Hobby Outposts from the North: Remembering Iooss Jumbos – In his column last week, Rich Klein discussed, in part, one of the biggest controversies during his time at Beckett – the listing and pricing of a 1992 Pinnacle baseball insert – Slugfest.

The set drew uproar because it was a retail-only insert during the hobby boom. In theory, these cards took away collector spending dollars from the hobby shops, with dealers decrying it being publicized and legitimized in the price guide bible.

Hobby Outposts from the North: Remembering Iooss JumbosAt this point, I had yet to entered the hobby media circus, and in fact was still a decade away from earning my journalism degree in Toronto; but if those cards were stirring controversy at the time, I can’t imagine the impact that one of my all-time favorite hobby concepts made – jumbo cards, particularly one of the Walter Iooss Jr. baseball inserts.

I came across these cards while making a cross-border trek with my family during the winter holiday season. The time of year was our annual venture across the line to pick up heavily discounted goodies at TJ Maxx, Target and other such stores thatĀ  hadn’t made their way up to Canada. While in Walmart in Fargo, ND one evening, I was browsing the card aisle and came across some of the most beautiful cards I’d ever seen, those being the 1993 Upper Deck Iooss Collection jumbo cards.

For those not familiar, Iooss is heralded as one of the greatest photographers of his (or any) generation. He had this incredible knack for producing stunning photography of sport’s greatest heroes. You may have seen a few of his photos inĀ Sports Illustrated without even knowing it – he shot for them for over 50 years. Still kicking it in his late 70s, Iooss is everything that a photographer dreams of doing – shooting that which he or she loves in works of art that could just as easily hang in a young fan’s bedroom as it would the Smithsonian.

As soon as I saw the Iooss blow-ups I had to have one… or two… or five. They were unlike anything available north of the border. Sure, the standard-size cards could be pulled in 1993 Upper Deck Baseball, but these were larger , roughly the same size as your standard 4-by-6-inch photo. I scooped up as many as my parents would let me get and headed to the cash register with my U.S. spending allowance. Thankfully, as a family we were still well under the duty limit.

The bonus for these cards, or at least they were at the time, was that each was serial numbered to 10,000 copies. Yes, by today‘s standards this is a high quantity, but back in the early 90s, serial numbering wasn’t standard practice and outside of some products (which I’ll talk about in a later column) you were well into the thousands of copies of any “short print” card, even autographs. Could you imagine being a player in those early days and signing 2,500 copies of a card? The prospect is completely mind-numbing.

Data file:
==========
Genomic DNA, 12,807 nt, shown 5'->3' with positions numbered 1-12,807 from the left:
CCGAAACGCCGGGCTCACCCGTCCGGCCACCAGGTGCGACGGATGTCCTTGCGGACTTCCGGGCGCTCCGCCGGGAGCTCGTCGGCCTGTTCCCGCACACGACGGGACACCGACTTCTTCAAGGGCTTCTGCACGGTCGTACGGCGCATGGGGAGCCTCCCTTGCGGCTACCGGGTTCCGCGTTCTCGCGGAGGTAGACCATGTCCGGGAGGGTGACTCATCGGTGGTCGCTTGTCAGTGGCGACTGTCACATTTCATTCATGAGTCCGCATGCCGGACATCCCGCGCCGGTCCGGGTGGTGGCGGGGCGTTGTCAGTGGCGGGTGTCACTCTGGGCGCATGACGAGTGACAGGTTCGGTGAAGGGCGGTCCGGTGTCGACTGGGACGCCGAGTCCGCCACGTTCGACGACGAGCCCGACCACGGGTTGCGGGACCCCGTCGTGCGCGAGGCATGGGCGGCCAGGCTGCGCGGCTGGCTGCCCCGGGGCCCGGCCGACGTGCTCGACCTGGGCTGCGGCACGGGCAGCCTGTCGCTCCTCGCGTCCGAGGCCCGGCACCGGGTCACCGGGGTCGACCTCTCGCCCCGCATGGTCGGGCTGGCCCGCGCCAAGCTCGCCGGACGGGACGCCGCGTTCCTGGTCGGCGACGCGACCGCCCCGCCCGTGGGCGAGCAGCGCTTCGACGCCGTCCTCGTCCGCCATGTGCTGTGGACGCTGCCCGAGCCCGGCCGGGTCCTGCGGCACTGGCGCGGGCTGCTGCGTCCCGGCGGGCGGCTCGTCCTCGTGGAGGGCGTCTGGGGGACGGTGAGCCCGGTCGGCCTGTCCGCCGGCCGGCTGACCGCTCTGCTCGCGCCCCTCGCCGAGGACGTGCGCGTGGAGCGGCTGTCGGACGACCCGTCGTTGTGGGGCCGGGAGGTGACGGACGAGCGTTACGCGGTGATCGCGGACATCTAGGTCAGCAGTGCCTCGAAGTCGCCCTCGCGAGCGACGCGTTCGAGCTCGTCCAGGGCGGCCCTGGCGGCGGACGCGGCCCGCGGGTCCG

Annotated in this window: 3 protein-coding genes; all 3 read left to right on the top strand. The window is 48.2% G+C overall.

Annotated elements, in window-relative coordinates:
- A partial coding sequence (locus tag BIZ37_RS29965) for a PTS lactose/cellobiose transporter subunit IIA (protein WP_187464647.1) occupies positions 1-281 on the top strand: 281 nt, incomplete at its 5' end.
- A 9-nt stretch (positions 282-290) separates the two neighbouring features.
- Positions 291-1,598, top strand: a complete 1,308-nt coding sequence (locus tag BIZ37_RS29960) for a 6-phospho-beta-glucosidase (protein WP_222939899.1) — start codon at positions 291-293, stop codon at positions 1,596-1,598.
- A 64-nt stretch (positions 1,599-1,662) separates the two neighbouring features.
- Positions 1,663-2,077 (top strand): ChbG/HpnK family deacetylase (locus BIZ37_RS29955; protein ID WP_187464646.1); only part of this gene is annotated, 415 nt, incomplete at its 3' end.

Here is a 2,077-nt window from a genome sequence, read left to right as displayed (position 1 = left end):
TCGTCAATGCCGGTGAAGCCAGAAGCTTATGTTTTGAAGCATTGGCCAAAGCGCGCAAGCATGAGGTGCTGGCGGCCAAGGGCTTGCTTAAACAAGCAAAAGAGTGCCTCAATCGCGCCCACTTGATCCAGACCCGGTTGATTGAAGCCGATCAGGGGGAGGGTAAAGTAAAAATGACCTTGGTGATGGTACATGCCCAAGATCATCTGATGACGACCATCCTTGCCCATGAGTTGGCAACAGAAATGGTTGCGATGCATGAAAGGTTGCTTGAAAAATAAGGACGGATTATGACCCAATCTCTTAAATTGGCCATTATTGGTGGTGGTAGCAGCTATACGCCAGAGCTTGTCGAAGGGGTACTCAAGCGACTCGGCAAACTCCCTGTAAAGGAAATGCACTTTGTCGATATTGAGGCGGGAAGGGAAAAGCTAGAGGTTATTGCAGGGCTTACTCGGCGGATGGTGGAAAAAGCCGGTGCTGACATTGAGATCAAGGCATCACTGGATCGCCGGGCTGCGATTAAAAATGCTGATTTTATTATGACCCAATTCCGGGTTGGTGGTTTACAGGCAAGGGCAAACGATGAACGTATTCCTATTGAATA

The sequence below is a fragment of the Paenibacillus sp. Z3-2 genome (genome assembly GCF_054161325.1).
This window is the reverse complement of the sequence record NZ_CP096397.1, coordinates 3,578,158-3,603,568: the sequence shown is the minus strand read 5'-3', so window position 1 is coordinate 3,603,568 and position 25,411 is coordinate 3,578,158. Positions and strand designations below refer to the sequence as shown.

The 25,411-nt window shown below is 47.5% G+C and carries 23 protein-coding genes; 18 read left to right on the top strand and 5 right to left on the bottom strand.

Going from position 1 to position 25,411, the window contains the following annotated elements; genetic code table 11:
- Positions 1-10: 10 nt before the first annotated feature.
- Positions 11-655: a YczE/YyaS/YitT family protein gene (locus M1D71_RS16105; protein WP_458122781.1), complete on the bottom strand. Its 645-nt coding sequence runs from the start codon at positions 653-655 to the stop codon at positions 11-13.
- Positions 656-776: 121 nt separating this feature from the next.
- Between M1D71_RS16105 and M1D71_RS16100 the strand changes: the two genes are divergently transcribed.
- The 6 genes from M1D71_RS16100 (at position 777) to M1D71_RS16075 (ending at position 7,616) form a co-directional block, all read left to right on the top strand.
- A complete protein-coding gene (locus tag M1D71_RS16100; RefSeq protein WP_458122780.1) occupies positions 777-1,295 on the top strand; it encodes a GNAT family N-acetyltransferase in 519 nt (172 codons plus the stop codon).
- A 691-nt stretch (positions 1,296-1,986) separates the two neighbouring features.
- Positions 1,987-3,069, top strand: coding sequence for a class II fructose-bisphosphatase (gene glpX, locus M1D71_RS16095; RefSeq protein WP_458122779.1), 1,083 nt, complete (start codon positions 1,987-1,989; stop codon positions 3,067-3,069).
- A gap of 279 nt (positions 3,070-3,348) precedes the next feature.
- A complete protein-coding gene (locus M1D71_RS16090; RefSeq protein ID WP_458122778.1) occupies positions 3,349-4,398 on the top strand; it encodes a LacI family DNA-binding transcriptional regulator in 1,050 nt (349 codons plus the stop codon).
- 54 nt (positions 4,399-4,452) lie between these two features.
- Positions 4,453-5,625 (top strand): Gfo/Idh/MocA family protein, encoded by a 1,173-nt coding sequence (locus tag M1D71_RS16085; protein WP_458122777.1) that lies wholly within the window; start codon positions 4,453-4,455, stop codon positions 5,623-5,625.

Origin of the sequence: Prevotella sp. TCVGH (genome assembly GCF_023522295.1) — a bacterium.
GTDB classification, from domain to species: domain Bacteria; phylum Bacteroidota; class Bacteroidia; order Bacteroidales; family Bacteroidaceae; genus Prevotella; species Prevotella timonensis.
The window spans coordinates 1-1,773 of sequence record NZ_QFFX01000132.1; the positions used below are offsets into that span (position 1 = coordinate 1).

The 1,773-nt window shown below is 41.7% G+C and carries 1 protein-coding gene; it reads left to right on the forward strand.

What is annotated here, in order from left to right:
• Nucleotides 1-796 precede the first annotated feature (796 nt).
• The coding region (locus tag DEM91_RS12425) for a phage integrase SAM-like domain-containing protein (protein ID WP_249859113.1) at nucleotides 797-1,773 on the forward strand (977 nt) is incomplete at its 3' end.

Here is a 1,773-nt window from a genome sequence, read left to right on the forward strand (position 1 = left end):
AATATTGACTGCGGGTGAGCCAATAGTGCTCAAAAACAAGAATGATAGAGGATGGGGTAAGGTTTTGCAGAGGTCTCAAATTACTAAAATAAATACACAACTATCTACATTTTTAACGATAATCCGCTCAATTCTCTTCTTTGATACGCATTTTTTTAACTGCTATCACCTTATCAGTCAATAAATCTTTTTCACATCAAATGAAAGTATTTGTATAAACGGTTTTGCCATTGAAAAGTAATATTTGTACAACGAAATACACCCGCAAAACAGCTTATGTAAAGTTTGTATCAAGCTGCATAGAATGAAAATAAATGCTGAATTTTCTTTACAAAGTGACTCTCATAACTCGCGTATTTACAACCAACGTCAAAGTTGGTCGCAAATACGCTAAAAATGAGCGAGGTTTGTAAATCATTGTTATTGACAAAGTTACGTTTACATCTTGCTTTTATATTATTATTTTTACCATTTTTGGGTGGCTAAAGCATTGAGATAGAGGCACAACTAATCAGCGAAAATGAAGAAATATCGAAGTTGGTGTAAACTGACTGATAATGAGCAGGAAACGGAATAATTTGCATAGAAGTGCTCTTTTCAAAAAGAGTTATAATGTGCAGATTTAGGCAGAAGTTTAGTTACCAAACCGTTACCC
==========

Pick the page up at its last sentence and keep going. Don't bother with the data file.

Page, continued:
Taking it a step further, these cards weren’t foil-wrapped and could be seen in their clear plastic casements, along with a couple packs of that year’s Upper Deck product. They were a retail exclusive that really popped out on store pegs, even amid other packages of similar products that gave larger versions of inserts like Michael Jordan minor league cards or NBA inserts.

I don’t know offhand if these were a Walmart exclusive, but for argument’s sake, let’s say they were. At the time, there were roughly 1,900 Walmarts across 45 states; so chances are that if you wanted a specific card, say Paul Molitor, your local Wally World only had five copies available (assuming even distribution). This was during an era before buying anything online, be it eBay or through a retailer, was possible. So, your only option was to walk, bike or be driven down to the store and hope that five other kids didn’t have the same want that you did.

Hobby Outposts from the North: Remembering Iooss JumbosThese cards still sit in a special spot in my collection, namely the Cal Ripken Jr. which you can see. I had the chance to meet Mr. Ripken, along with several other sports luminaries, during my time volunteering for a local sports dinner. When Ripken was announced as our guest that year, many of my cohorts got Orioles baseballs or jerseys to have him sign. I knew what I wanted – the Iooss. The space was large enough not only for a nice, clean Cal sig, but also an inscription.

For the other 9,999 owners of this card, I hope it’s still an important part of your collection. And if by chance it’s not, send me a message, because at some point I’m going to try to complete this beautiful set.

Hobby Outposts from the North: Remembering Iooss Jumbos

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